Sacred Objects as Vital Objects: Transitional Objects Reconsidered

Volume 26
Summer 1998
Sacred Objects as Vital Objects: Transitional Objects Reconsidered

In this essay I argue that the concept of transitional objects in Winnicott'€™s psychoanalytic developmental theory and Rizzuto'€™s perspective regarding God representations in human life, though helpful, is inadequate for understanding and explaining the complex roles, functions, and characteristics of sacred objects and practices in adult life. Transitional objects of infancy and early childhood, which represent a movement from merger to shared existence, from primary process to secondary process thinking, from fantasy to reality, are idiosyncratic and are substantially different from the sacred objects many adults share. I argue that an expanded depiction of Winnicott'€™s concept, transitional object, provides an understanding of the vital role or functions of sacred objects in everyday existence and in interpersonal relations. I suggest that sacred objects and practices in adult life may be conceptualized as vital objects or phenomena when they (a) furnish believers with an unconscious belief in omnipotence for the sake of the construction and organization of subjective and intersubjective experiences and reality; (b) provide a subjective and intersubjective sense of identity, continuity, and cohesion; (e) serve as opportunities for spontaneity and creativity; (d) supply comfort and security for persons and communities during periods of anxiety.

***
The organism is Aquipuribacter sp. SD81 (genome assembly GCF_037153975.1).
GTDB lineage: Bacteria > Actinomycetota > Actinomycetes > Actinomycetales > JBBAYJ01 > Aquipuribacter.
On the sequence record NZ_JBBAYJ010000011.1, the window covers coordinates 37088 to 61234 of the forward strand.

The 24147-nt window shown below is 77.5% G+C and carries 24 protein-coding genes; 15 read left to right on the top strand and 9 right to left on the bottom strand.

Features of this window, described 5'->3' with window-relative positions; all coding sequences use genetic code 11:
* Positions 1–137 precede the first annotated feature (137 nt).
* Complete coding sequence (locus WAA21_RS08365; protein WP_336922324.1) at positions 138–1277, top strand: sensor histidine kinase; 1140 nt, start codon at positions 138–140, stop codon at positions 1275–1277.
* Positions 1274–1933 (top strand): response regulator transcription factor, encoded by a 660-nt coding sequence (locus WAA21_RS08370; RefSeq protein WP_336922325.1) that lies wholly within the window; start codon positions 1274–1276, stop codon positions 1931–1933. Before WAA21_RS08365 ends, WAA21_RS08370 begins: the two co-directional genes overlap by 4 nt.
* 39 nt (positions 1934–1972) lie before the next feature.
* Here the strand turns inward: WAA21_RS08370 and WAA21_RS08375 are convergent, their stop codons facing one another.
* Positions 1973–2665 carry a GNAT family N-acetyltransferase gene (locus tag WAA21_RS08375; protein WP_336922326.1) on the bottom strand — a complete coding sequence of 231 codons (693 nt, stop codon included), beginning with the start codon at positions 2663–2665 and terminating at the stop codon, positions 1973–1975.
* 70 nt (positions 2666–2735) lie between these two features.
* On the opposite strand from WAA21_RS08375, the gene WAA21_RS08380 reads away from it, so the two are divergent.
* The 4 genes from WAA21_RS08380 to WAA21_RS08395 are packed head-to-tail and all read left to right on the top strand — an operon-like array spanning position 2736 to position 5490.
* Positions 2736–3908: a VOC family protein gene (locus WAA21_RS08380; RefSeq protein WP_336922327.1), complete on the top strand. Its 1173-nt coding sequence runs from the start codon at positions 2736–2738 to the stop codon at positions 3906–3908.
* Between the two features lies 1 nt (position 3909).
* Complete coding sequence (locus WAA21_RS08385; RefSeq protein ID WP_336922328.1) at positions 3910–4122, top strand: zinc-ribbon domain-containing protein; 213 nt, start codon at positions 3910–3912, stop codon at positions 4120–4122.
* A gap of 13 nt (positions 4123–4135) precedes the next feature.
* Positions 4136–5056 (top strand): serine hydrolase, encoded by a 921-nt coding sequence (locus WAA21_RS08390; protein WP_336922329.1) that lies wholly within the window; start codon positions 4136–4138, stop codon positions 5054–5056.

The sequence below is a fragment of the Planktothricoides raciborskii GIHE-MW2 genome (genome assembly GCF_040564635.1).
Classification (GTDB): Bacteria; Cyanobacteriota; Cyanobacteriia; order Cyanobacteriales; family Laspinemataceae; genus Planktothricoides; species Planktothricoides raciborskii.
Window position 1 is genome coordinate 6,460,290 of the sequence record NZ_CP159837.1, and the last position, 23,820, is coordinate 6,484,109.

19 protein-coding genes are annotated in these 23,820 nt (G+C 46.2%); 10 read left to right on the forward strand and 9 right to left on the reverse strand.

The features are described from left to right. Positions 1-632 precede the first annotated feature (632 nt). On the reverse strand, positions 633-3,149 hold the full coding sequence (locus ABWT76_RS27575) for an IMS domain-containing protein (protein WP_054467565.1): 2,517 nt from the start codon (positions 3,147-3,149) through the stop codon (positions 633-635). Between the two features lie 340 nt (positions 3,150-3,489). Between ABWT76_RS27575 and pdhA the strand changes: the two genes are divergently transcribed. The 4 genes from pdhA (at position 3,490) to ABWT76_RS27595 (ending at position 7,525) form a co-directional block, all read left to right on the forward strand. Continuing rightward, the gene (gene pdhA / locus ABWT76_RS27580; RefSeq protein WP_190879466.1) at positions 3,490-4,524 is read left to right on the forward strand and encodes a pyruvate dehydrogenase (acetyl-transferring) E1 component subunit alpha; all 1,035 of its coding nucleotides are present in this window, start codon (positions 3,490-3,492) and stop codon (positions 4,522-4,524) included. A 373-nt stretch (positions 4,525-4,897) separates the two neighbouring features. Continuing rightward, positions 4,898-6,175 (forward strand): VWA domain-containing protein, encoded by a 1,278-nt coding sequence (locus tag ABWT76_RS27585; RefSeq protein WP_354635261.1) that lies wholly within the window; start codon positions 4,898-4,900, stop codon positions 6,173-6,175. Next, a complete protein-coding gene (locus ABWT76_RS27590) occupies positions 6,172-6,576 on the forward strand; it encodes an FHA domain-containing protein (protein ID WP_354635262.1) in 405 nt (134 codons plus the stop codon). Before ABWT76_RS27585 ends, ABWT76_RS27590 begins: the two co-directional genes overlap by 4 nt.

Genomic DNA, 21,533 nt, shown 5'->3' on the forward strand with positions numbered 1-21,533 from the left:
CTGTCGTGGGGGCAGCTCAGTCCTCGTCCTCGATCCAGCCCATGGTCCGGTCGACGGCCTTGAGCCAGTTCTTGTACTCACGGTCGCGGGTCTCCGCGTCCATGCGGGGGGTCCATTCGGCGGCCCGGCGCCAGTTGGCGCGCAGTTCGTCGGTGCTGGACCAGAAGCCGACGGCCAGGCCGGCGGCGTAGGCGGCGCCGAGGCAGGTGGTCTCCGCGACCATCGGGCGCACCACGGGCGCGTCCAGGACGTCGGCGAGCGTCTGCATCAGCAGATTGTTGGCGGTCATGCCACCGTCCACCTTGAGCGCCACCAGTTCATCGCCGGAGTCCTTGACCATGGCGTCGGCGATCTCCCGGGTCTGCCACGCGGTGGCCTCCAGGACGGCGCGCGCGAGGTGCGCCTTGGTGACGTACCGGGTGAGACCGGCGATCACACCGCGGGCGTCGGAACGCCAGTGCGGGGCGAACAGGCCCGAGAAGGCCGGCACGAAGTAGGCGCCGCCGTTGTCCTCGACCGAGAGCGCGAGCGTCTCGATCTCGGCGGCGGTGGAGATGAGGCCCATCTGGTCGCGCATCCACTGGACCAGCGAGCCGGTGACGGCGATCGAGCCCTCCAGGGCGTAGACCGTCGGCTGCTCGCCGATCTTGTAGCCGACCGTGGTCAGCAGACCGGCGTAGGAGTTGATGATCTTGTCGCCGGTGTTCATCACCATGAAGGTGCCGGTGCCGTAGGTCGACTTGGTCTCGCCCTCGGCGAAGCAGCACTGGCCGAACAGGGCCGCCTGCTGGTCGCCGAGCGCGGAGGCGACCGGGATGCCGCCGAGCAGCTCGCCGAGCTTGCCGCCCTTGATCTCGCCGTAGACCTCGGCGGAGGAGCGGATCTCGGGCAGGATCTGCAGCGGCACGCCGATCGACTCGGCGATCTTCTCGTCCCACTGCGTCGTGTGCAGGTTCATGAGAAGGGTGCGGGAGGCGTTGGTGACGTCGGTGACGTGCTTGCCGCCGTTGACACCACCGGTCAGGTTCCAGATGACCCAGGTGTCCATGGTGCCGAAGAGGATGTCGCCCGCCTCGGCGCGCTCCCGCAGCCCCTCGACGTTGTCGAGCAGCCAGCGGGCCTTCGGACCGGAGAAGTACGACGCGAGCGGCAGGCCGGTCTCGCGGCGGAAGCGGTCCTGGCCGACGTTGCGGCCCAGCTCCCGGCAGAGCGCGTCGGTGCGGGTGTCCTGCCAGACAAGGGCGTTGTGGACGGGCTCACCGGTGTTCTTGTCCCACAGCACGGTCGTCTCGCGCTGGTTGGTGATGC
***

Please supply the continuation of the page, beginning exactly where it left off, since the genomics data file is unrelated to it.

Dr. R. LaMothe
159 - 167
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